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Olympic Figure Skater And Her Father 'Targeted In Chinese Spy Case'

Olympic Figure Skater And Her Father 'Targeted In Chinese Spy Case'

Alysa Liu competed in the women's singles event at the games in Beijing

Alysa Liu and her father Arthur Liu were targeted by Chinese spies, the US authorities have claimed.

The ice skater competed for the US at the Winter Olympics in Beijing last month, in the women's singles skating competition.

However, Mr Liu said he was contacted by the FBI in October last year, who warned him that there was a spying plot involving his daughter, 16, who he did not tell at the time.

Speaking to Associated Press about the plan, Mr Liu said he couldn't let it ruin Alysa's dream of competing at the Olympics.

He told the agency: 'We believed Alysa had a very good chance of making the Olympic team and truly were very scared.'

Mr Liu went on: 'This is her moment. This is her once-in-a-lifetime opportunity to compete at the Olympic Games.

'I'm not going to let them stop her from going, and I'll do whatever I can to make sure she's safe and I'm willing to make sacrifices so she can enjoy the moment.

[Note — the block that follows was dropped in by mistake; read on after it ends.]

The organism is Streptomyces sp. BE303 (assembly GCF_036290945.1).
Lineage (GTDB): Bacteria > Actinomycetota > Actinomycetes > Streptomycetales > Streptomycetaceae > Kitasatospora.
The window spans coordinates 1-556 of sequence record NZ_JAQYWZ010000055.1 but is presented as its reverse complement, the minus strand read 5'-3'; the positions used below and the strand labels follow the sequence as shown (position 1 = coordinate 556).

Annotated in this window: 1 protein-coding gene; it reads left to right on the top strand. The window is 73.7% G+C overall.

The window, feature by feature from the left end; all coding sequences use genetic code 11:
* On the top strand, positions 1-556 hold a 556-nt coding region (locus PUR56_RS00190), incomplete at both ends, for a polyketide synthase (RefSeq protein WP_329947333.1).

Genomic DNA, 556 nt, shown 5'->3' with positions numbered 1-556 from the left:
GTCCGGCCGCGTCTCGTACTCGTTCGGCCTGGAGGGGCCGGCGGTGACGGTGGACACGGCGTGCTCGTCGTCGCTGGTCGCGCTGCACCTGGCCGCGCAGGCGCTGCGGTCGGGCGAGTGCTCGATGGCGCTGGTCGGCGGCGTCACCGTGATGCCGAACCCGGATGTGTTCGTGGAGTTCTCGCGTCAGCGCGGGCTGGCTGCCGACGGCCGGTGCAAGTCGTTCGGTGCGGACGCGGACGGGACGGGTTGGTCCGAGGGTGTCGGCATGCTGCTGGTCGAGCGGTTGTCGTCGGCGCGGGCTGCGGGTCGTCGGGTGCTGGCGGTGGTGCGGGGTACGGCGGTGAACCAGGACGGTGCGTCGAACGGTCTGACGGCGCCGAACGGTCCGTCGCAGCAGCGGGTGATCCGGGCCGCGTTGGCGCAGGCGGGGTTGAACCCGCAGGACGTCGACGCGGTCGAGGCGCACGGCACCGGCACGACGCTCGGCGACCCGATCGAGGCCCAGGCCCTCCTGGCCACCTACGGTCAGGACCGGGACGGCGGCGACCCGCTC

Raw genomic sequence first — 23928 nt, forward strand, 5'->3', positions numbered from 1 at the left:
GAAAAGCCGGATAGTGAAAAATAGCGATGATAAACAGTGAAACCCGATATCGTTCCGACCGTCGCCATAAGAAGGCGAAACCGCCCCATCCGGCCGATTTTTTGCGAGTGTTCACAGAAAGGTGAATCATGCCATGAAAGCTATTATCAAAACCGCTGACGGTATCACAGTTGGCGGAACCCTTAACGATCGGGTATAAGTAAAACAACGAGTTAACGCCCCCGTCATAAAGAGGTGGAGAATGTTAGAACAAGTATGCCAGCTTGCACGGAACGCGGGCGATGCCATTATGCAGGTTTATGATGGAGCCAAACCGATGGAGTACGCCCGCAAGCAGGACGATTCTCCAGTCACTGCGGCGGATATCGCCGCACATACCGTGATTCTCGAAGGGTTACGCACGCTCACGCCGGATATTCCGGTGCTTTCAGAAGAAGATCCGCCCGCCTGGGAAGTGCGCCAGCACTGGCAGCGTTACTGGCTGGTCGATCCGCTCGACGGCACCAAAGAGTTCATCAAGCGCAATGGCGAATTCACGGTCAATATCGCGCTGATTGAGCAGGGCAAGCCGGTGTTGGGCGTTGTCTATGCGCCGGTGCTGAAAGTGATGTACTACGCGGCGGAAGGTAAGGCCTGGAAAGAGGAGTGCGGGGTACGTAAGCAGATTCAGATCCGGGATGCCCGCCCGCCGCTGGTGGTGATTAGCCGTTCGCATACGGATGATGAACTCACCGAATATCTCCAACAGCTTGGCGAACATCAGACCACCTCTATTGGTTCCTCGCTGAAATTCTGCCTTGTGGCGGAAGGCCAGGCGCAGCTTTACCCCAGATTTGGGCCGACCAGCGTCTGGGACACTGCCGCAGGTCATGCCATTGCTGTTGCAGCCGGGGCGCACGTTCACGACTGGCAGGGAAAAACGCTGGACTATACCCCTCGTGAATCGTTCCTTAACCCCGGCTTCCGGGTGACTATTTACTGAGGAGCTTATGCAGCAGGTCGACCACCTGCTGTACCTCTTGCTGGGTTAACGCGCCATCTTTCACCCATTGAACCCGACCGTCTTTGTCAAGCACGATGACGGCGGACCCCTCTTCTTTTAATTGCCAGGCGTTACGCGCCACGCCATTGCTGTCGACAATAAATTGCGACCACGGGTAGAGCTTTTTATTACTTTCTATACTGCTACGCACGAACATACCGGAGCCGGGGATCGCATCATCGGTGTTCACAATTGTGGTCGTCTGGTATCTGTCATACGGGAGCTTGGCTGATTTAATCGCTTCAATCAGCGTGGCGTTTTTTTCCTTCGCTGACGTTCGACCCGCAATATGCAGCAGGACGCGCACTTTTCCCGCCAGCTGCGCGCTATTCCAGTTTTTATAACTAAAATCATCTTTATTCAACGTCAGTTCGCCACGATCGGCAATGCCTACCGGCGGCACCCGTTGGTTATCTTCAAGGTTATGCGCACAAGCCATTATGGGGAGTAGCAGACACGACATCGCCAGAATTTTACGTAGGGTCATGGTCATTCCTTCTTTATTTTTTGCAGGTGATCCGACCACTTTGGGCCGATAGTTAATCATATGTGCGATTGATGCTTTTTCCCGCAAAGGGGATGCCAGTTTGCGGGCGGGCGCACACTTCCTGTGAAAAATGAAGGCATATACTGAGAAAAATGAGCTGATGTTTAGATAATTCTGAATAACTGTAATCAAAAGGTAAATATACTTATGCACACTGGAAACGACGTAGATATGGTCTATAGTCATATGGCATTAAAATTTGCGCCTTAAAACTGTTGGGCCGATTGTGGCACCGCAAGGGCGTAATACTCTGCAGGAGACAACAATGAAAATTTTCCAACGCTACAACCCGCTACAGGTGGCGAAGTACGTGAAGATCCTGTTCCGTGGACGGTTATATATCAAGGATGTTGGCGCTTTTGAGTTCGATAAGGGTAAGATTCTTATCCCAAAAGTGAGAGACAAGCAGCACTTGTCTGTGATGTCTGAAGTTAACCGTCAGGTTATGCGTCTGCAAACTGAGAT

Alysa Liu was being spied on by the Chinese government, the Justice Department claims.

'I'm not going to let them win—to stop me—to silence me from expressing my opinions anywhere.'

A month later, Mr Liu said he was contacted by someone claiming to be from the U.S. Olympic & Paralympic Committee, who asked for Alysa's passport details - which Mr Liu refused to do.

'I didn’t feel good about it. I felt something fishy was going on,' he said.

'From my dealings with the U.S. Figure Skating association, they would never call me on the phone to get copies of our passports.

'I really cut it short once I realized what he was asking for.'

The 16-year-old's father was contacted by the FBI back in October last year.

Mr Liu said he agreed to allow his daughter compete after receiving assurances from the US that she would be protected during the event.

He said: 'They are probably just trying to intimidate us, to... in a way threaten us not to say anything to cause trouble to them and say anything political or related to human rights violations in China.

'I had concerns about her safety. The U.S. government did a good job protecting her.'

This comes after the US Justice Department announced earlier this week (Weds 16 March) that five men had been charged over accusations of working for the Chinese government to stalk and harass dissidents in the US.

Mr Liu said he and his daughter were named as "Dissident 3" and "family member" as part of the case.

Zhao Lijian, the spokesperson for the Chinese Foreign Ministry, claimed he wasn't 'aware of the specifics' around it but that his country was 'firmly opposed to the U.S. slandering by making an issue of this out of thin air'.

Featured Image Credit: Alamy

Topics: US News, Sport, Olympics, China